Hatha yoga techniques, including physical postures (asanas), breathing exercises (pranayama), and meditation, involve the practice of mindfulness. This study refers to this as Yoga Meditation Practice (YMP). The 7 participants who were adept at YMP all reported having a consistent daily practice of 45 minutes or more for the past 5 years or longer. The control group consisted of 7 people who reported no current or past dedicated meditation or yoga practice.
From the authors, “prior studies have identified differences in gray matter volume (GMV) between long-term mindfulness practitioners and controls, no studies to date have reported on whether yoga meditation is associated with GMV differences. The present study investigated GMV differences between yoga meditation practitioners (YMP) and a matched control group (CG). The YMP group exhibited greater GM volume in frontal, limbic, temporal, occipital, and cerebellar regions.”
All participants were scanned using an MRI. As you are likely familiar, an MRI (Magnetic Resonance Image) is a machine with giant magnets that is used to generate an image of internal organs, in this instance, the brain. It can be used to not only get a general image of internal organs, but also to determine the density of a particular area. This study is one of a growing number that look at the effects of mindfulness. Here “the state of mindfulness is characterized by a nonjudgmental and metacognitive monitoring of momentary thoughts, emotions, action urges, perceptions, and bodily sensations.” When meditators speak of equanimity, the state of composure, calm and level-headedness they are speaking of the effect of remaining mindful. We can learn to cultivate equanimity using mindfulness practices. Mindfulness is a focus practice involving “repeated placement of attention onto an object while alternately acknowledging and letting go of distracting thoughts and emotions.” To readers of this blog this should sound familiar. I have talked about how to focus before and the state of mind that this produces is also a good example of FLOW, of “being in the zone.
So what were the results of this study? “YMP exhibited volumetrically larger brain structures and fewer lapses in executive function in daily life. Structural differences were particularly evident in brain regions subserving higher-order control of cognitive and motor responses…. study findings suggest that the practice of hatha yoga is associated with enhanced cognitive function coupled with enlargement of brain structures held to instantiate executive control.” In plain english, yoga tones not only your body, but your brain as well.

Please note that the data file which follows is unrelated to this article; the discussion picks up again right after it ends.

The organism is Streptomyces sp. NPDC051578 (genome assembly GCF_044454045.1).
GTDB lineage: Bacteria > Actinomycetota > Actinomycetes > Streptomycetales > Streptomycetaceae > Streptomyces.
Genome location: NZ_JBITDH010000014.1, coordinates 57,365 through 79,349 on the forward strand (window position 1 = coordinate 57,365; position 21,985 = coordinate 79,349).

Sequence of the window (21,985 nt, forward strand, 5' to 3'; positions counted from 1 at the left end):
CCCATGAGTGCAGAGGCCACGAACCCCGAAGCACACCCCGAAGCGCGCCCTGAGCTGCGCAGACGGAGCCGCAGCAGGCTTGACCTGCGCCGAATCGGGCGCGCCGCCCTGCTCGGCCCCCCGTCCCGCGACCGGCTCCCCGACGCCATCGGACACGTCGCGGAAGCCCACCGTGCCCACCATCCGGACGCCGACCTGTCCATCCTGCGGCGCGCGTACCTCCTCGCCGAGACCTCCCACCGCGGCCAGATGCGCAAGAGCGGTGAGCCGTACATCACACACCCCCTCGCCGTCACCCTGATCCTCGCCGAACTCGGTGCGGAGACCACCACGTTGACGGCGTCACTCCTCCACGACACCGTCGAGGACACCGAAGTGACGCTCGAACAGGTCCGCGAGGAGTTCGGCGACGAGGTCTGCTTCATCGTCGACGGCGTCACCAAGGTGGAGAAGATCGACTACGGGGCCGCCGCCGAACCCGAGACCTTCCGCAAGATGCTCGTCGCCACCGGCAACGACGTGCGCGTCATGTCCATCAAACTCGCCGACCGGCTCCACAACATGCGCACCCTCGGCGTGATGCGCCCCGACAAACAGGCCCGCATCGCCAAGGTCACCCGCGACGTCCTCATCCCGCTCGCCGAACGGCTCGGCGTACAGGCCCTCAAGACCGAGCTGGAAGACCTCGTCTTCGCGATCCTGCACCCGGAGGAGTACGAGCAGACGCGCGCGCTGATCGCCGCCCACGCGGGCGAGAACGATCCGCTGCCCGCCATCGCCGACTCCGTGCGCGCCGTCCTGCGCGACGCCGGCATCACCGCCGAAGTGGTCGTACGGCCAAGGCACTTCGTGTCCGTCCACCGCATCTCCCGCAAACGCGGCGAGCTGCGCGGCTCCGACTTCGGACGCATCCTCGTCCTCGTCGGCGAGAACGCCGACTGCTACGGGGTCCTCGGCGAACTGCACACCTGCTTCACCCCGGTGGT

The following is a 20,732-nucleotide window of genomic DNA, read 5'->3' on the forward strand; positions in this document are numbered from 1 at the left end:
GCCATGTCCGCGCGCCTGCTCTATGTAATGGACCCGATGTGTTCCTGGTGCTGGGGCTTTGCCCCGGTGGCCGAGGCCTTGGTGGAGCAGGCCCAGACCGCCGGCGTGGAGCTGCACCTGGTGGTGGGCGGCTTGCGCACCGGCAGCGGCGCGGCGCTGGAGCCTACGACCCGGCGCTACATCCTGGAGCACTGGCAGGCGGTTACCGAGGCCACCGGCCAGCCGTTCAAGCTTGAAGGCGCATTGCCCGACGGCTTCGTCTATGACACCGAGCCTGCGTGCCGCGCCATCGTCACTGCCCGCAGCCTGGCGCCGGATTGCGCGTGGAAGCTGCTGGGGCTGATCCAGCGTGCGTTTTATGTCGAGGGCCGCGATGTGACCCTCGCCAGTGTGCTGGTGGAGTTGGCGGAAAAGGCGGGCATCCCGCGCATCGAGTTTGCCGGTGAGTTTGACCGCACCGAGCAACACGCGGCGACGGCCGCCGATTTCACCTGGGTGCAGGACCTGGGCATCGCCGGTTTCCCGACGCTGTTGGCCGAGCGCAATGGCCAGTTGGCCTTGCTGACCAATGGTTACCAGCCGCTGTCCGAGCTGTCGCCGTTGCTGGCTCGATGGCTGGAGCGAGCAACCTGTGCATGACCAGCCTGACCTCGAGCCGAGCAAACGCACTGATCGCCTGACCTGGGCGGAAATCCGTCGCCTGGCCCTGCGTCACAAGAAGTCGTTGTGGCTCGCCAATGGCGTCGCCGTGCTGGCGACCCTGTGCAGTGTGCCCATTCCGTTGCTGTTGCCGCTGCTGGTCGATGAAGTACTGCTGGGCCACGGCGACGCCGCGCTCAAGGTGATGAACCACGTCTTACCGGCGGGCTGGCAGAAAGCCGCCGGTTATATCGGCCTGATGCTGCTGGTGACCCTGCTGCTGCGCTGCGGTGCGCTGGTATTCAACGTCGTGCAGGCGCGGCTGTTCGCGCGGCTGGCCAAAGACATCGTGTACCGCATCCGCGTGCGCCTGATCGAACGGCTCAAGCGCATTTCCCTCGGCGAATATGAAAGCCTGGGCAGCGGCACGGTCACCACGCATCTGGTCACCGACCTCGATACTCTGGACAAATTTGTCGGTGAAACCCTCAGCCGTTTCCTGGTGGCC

On Monday Integral New York (disclosure: I am an organizer) hosted Alexander Belser for a presentation and discussion titled “Taking Mushrooms Before Dying: Psychedelic-Assisted Psychotherapy”. Belser and his research team at New York University are part of a small group of scientists who, in recent years, have gotten government approval to conduct studies on the potential health effects of psilocybin, the active compound in “magic mushrooms”. Currently, psychedelic mushrooms are a schedule 1 drug. This makes them the most illegal of all drugs. Schedule 1 is defined as a category of drugs not considered legitimate for medical use with a high potential for abuse (addiction).
Belser was quick to point out that there is no scientific evidence for either of these claims about psilocybin. In years past, when research was allowed, and now in recent years, as it has begun again, scientists are actually gathering data to the contrary. Far from being damaging, psychedelic use is again and again shown to have a wide range of positive effects on those who partake. Belser’s study looks at anxiety levels in those with cancer or a history of cancer. Most of these people live in constant fear of a disease that could claim their lives in a very short period of time. Anything that could help alleviate their suffering is worth exploring. Lucky for us, psilocybin appears to be a potent treatment.
The NYU study is ongoing. Their 2010 paper was the first time a paper like this has come out in a prestigious psychiatric journal in 40 years. Behavioral Biologist Roland Griffiths from John Hopkins University was quoted saying that this “demonstrates that such research can be conducted safely and that doses have palliative effects.” It is worth noting that this population is not generally regarded as responding well to psychological therapies. In stark contrast to the minimal results from months of therapy, participants in psychedelic research regularly report not only large state shifts during the experience, but overall quality of life improvements that carry on for months or more. Besler reported that it is not uncommon for participants to cite this one psychedelic experience as one of the most important events in their lives.